One year for my birthday, my folks sent me to spend a weekend in New York with our friend Marjorie, who took me to see Adam play at Radio City Music Hall. By the time he came on stage I was completely hyperventilating. I couldn't look at him at first. I had to look at the shadow he was casting against the back wall. That's Adam's shadow, I told myself. In a moment, I will be able to follow it up to him.

And when I did, oh lord, he wasn't wearing a shirt.

Of course, that kind of passion couldn't last. He started dating Vanity of Vanity 6 and I realized that he probably wasn't going to wait for me to grow up so I could be his nasty girl. And his music started to suffer--don't even start with me about Strip; I know it sucked, and sucked hard. I started fixating on Peter Gabriel, who sang about things that meant something, even if I didn't know what that something was.

I moved on. I graduated and went on to college, Adam made some forgettable albums and a bunch of movies. I forgot the names of every musician who'd ever been an Ant, had actual sex with real boys, stopped dreaming about the dandy highwayman who was going to make me stand and deliver.

And then Thread made an innocent comment, and it all came back. So I went and looked him up and discovered, to my complete shock, that he turned fifty last year.

This is embarrassing. How did I miss my first lover's fiftieth birthday? I'm reasonably certain that Adam hasn't noticed that I didn't so much as send a Blue Mountain eCard, but surely he must have felt some lack...I almost can't see him in this picture:

If you're out there, Adam, happy birthday. Sorry I missed it in November. Perhaps tonight, for old time's sake, I will send you the old tribute.

and even though you fool your souls
your conscience will be mine
all mine

We're the dandy highwaymen so tired of excuses
of deep meaning philosophies where only showbiz loses
we're the dandy highwaymen and here's our invitation
throw your safety overboard and join our insect nation

Incidentally, AX was wrong. Rock and Roll Lifestyle is in fact original to Cake.

Saturday, March 12, 2005

i have stumbled weakly home

1. The return flight was a lot easier than the flight out, even if I only had twelve minutes in Chicago to pee, buy overpriced cheese popcorn, and drag my bumpity-bumpity rolly with its cargo of laptop and freshly purchased get-your-shit-together books and maps of Budapest from one terminal to another. Bastards. And they were showing The Incredibles on the second leg of the trip; how cool is that?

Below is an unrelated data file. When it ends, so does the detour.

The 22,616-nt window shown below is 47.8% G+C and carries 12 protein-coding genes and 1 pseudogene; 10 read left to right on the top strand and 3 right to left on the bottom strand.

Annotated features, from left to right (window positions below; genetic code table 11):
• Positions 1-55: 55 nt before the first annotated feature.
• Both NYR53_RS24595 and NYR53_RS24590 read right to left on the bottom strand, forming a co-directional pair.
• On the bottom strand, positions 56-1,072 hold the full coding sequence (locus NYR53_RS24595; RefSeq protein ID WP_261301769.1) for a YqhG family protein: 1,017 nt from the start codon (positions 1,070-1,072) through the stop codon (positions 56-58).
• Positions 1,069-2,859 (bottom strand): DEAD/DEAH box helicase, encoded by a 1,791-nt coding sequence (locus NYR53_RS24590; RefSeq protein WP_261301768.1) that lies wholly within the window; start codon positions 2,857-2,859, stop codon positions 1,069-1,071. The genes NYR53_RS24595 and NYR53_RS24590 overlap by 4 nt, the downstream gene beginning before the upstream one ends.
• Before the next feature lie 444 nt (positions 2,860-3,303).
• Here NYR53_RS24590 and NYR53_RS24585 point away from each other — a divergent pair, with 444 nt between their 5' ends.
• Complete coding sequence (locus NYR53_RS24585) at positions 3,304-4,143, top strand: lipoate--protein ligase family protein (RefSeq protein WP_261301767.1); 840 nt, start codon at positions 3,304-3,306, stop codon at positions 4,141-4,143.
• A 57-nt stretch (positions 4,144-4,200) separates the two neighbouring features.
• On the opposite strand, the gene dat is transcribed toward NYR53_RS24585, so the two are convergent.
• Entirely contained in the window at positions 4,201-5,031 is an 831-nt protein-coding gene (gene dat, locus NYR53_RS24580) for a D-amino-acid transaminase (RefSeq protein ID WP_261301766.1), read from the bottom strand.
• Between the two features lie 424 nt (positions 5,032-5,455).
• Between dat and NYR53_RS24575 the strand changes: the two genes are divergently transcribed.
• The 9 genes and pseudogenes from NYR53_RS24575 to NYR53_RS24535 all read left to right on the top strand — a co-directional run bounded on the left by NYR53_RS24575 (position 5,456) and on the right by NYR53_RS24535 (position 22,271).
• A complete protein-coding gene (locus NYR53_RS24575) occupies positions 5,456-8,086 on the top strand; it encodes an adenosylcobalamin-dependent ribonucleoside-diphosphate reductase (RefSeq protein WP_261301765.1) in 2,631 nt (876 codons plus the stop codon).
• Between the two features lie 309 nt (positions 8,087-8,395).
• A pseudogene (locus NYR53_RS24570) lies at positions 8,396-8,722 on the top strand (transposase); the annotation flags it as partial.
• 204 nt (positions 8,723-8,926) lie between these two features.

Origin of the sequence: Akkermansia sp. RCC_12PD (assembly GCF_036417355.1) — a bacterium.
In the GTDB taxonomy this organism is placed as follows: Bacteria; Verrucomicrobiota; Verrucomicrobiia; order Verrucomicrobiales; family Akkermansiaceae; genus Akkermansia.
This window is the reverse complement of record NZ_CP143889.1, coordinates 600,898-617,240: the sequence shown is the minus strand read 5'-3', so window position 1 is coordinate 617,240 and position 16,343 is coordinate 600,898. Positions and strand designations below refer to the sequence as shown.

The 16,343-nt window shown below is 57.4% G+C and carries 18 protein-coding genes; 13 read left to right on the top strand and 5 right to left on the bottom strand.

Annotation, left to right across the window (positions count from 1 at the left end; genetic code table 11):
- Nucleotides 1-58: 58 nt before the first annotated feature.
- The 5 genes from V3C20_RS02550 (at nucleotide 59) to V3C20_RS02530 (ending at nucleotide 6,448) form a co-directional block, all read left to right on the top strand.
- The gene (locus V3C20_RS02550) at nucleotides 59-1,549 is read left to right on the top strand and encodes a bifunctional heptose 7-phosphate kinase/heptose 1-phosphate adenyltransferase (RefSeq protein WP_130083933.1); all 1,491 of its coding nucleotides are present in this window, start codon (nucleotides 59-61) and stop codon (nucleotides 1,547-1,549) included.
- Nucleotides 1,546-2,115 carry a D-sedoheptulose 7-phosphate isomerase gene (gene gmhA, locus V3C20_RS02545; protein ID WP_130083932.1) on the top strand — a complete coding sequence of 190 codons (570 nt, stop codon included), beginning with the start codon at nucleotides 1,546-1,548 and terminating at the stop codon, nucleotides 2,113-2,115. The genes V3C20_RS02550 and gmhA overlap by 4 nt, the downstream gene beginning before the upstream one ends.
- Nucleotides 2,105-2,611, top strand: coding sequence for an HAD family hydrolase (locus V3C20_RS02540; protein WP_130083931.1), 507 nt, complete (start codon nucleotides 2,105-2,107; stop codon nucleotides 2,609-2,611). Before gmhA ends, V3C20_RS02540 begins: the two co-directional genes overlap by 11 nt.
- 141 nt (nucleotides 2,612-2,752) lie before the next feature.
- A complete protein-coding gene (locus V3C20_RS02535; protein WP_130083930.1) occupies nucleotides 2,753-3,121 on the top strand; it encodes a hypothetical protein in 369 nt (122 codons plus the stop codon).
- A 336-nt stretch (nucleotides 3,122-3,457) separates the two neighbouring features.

2. In the Disney film Atlantis, if you watch carefully near the beginning when Milo is talking to his mysterious benefactor in the latter's palatial mansion, you will note that there are two coelecanths in the aquarium behind the two men.

What's weird about this--well, where do I start?--is that coelecanths can't survive at sea level. They're deep-water. So either that's one special darn tank, or someone at the dream factory was having a little fun. They're also swimming pretty actively back and forth past each other, which is inconsistent with the behavior submariners have noted. Namely that coelecanths don't do much of anything except hang pretty still in their little caves.

But it's pretty neat nonetheless.

3. The whole Boston trip, while it had some up moments (a riotous dinner with family and friends that led someone at another table to come over and ask how we knew each other) and probably did me some good professionally (the reading was recorded for posterity and will be available as streaming video on WGBH's site; I'll post when that goes up), feels like it may have been more frustrating than it was worth. I got off to a bad start before I even got there, and once I was there it was just one damn thing after another. Awkwardness, technical difficulties, a ghost tour that failed to materialize (sorry, couldn't stop myself) even after I'd bought the tickets online, blah blah blah. I'm glad I got to see the people I went to see, and meet some interesting new ones, but I've come out of the experience feeling no more rested than I did going in, and that had been the point.